Accentuating the sometimes perplexing mixture that is Floyd County, it has what I’ll call satellite institutions.A monastery lies just over the border near Copper Hill in Franklin County. If you drive north on the Parkway, look to the right at Mile Marker 145 to behold a stone-and-stucco edifice evidently dismantled in England and reconstructed in the Blue Ridge. Syon Abbey houses a Benedictine fellowship that values self-sufficiency, privacy, and orthodoxy.
And near Meadows of Dan, in Patrick County (Milepost 178), there is a principality. Called Primland, it is a retreat for the rich set on 12,000 acres. Most Floyd residents and their acquaintances are less likely to enjoy its refined dining, world class golf courses, and horseback riding than to maintain its golf carts or give massages.
Once again the quarried castles of Virginia Tech enriched the life of the Wellses’ grandchild. Sidney got to attend The Intergalactic Nemesis: Target Earth, a science fiction show. The now-seven-year-old watched actors who stood before microphones and interpreted the words of a mystery story—as a thousand-plus pages of a graphic novel flashed upon a screen, as a pianist improvised, and as a sound-effects person scrambled among devices.
The university even spread its influence onto our acreage. Leftover food from its tables, composted by a Floyd County business, was dumped in a great pile onto our yard. For a month I wheelbarrowed the stuff around, shoveling and scratching it into bare spots along with clover seeds in hopes of turning cafeteria-food into bee-treats. Poking out of the black soil were occasional fragments of plastic-ware along with fruit-stickers, tiny oval barcodes that might declare “Just picked yellow Jersey peach” or “MDSA Organic Orange Pepper Holland.”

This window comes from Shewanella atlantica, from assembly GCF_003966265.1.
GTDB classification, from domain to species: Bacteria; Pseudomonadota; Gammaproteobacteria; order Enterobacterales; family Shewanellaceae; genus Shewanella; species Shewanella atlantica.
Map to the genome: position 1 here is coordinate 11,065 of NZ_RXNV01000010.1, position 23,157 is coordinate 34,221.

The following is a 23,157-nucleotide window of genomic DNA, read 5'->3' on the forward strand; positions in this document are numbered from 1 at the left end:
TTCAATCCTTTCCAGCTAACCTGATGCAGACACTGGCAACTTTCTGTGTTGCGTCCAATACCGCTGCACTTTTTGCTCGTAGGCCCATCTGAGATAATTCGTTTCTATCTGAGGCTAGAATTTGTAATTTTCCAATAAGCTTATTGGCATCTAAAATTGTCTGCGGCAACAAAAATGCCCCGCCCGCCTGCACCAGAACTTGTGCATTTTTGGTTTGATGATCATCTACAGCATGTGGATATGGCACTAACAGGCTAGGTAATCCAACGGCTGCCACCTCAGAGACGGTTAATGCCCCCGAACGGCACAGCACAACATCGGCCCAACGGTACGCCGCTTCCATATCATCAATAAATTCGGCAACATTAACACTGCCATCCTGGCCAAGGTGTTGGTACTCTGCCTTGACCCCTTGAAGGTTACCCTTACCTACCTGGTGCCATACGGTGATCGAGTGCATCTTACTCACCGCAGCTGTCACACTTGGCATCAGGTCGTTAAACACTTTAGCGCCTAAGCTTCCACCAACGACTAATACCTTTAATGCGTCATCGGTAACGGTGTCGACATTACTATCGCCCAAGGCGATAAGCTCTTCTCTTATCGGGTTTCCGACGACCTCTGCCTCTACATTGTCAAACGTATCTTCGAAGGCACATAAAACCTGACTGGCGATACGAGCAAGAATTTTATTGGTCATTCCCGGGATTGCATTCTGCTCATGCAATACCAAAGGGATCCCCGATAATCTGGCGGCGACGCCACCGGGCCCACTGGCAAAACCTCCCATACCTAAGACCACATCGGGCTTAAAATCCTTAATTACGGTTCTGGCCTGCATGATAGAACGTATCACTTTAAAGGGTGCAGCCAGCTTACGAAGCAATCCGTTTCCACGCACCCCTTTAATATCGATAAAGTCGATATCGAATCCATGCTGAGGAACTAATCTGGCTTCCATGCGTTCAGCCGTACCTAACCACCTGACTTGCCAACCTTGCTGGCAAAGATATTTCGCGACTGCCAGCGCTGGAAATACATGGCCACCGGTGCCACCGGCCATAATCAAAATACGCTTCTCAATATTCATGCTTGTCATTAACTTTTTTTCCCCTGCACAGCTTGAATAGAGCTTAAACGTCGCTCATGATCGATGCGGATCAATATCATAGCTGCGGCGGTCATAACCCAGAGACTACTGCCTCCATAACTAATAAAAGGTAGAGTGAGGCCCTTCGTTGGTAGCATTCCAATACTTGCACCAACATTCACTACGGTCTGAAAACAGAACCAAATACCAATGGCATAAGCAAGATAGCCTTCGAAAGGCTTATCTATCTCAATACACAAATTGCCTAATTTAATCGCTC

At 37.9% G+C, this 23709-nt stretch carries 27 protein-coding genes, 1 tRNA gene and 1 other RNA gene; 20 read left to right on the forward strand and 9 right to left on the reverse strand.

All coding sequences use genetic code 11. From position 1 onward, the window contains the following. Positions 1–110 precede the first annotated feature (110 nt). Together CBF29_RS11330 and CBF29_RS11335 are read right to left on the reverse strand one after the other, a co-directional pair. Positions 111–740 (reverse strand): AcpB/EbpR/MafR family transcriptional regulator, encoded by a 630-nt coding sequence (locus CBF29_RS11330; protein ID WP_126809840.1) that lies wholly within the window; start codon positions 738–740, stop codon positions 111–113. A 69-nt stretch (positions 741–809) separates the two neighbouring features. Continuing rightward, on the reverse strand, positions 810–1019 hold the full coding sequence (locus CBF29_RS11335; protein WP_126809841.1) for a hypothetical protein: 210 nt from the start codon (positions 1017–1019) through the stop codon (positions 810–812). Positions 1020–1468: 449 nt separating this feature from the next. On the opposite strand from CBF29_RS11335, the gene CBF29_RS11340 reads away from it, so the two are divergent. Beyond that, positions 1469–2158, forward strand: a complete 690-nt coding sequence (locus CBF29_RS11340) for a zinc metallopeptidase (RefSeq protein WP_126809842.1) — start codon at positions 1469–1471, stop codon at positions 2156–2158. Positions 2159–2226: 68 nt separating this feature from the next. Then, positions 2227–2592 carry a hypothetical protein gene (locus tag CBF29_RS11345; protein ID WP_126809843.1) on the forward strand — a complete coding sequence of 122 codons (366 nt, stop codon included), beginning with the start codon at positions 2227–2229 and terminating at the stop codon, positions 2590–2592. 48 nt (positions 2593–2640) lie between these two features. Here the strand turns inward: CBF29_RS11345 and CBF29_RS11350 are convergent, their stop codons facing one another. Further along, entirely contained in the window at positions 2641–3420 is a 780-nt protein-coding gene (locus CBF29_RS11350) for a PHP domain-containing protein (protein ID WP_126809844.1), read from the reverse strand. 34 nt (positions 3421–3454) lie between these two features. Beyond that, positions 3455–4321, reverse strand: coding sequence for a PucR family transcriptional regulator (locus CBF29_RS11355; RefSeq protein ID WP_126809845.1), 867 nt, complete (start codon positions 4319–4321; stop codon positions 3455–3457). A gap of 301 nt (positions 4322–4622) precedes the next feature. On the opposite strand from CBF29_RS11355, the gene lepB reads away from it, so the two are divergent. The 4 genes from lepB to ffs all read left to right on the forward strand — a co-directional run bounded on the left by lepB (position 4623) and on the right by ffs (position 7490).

And a parking permit for Radford University now hung from daughter Katie’s mirror. Adjunct Professor of Dance, landowner in Copper Hill, niece of Uncle Greg, and new mother of a From Here.
Trucks continued to ply the two highways, Rts. 221 and 8. On novelty: a tractor-trailer decorated with yellow flames towed another such tandem-vehicle backwards.
One way of passing time at the red light is to drum on the steering wheel in radio-rhythm. This practice, however, can confuse a driver behind who is not listening to your tune (in my case, “Mountain Dew” on Back to the Blue Ridge, WVTF).
In an earlier chapter I also recommended composing words from the seven letters of FARMERS’. One day at home I accepted the challenge with pen, paper, and this set of rules.
Words with a minimum of three letters.
Acronyms spoken as a word (“NATO,” “mrsa”).
words formed by adding an the suffix s to a noun (“ears”) or verb (“errs”).
Acronyms not spoken as a word (“NAACP”).
Proper nouns (“Mars”).
Foreign words (“mer”–although “mesa” has been naturalized).
Obsolete words (Middle English “rame”).
My total was about 50 with the help of “arfers,” by analogy with “woofers.” If anyone can surpass that goal, the author will donate $10 per word to Save our Station (the Ro’ & Willie project).
The white parallel lines that defined the pedestrian walks across Main St. finally wore off. One night a family paraded against the green light while I waited and enjoyed the spectacle. In contrast, I made Barbara Triplett stand and wait at the well-marked pedestrian crossing in front of the Country Store while I drove across it at 1 mph.
Litter? In town I picked up a used hair-dye bonnet, surely a prize-winner in the litter contest. A friend complained about someone putting junk in her roadside mailbox, including a stocking, which she called a “sockument.”
Deer continued to be a nuisance and a hazard. “Go away!” accompanied the sound of Marge’s knuckles rapping on our upstairs window but produced only a slow, curious, perhaps tolerant turn of a deer’s head. After a visit to our cabin, friends drove toward Michigan on Rt. 8—and almost into a large buck. The passenger had detached her seatbelt to reach for something from the back seat and found herself slamming against the windshield.